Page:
More crossing over
In general, the divide is real for our cross-sector people; experience backs the stereotype. But can we expect more to follow their example?
There are good grounds for thinking this will be the case. Demographics and company policies tend to push mid-career executives in the direction of the third sector. The divide between the sectors is more about structures than it is about the capacities they need - or, indeed, their values.
The third sector does not just deal with the leftovers after the private and public beasts have had their fill - it is, in effect, society. Anxious to show that this thing is real, New Labour promoted volunteering as a good solid plank for mobilising the sector from the very beginning. Communities minister David Miliband's call earlier this month for local authorities to release land to community groups was only the latest in a series of initiatives that began with the Compact in 1998.
If society is about volunteering and government wants services delivered through it, that only reinforces the view that the third sector sorely needs business skills. Social enterprises and community interest companies follow in this train of development.
PrimeTimers' business executives are working with the grain of public policy and satisfying their own values at the same time. The divides are real and the ability to cross them ever more important. But ideals matter even more.
The development of public policy suggests an even greater likelihood of cross-sector movement in the future. The need for professional skills in the public sector is a priority for government, and cross-over is becoming a public policy good.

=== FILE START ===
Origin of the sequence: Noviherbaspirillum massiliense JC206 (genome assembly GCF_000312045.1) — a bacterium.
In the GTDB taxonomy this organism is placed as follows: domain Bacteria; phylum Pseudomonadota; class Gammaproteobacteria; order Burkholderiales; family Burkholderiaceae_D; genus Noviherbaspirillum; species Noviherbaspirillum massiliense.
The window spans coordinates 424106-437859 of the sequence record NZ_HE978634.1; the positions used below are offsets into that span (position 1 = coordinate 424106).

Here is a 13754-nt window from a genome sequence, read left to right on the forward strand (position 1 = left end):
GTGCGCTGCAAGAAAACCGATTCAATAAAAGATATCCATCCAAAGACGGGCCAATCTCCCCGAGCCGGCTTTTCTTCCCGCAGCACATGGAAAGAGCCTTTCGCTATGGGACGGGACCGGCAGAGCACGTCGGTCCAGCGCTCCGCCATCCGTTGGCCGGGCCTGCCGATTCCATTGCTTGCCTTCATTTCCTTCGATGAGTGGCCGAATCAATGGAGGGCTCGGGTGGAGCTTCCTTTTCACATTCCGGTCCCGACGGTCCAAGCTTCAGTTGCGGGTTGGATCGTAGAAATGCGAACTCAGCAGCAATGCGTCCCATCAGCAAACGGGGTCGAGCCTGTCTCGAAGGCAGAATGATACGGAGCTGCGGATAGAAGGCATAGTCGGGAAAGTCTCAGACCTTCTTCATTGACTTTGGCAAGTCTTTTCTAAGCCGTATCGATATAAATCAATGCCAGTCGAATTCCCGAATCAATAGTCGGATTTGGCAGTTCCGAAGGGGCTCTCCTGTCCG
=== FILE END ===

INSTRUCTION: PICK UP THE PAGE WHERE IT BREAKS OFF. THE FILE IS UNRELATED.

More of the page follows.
The new cabinet secretary, Gus O'Donnell, tells his senior officials that if they want to go up they must get out - not permanently, but to get experience of other sectors.
Business, government and the third sector are competing for the same people, and increasingly require similar skill sets. But workers across the sectors are also aware that they are involved in a complex but positive form of engagement for the good of society.
It is not just that cross-over increases the capacity of the other sectors; there is also an increase in empathy and an awareness of the greater good.
What we now need is to reinforce the structures that carry the flows.
- Martin Albrow, a sociologist and adviser to PrimeTimers, is a visiting fellow at the Centre for the Study of Global Governance, London School of Economics.
Further details on the research can be obtained from firstname.lastname@example.org.
- 94 per cent of respondents who switched to the voluntary sector did so because they wanted "to make a difference"
- 75 per cent of new recruits to the third sector found it well behind business in systems and procedures
- 65 per cent thought it lagged far behind in ICT
- 89 per cent expected charity staff to be committed and passionate, but only 71 per cent found them to be so
- 71 per cent reported that third sector people think they are more committed than business people, but only 32 per cent of new recruits thought it was true.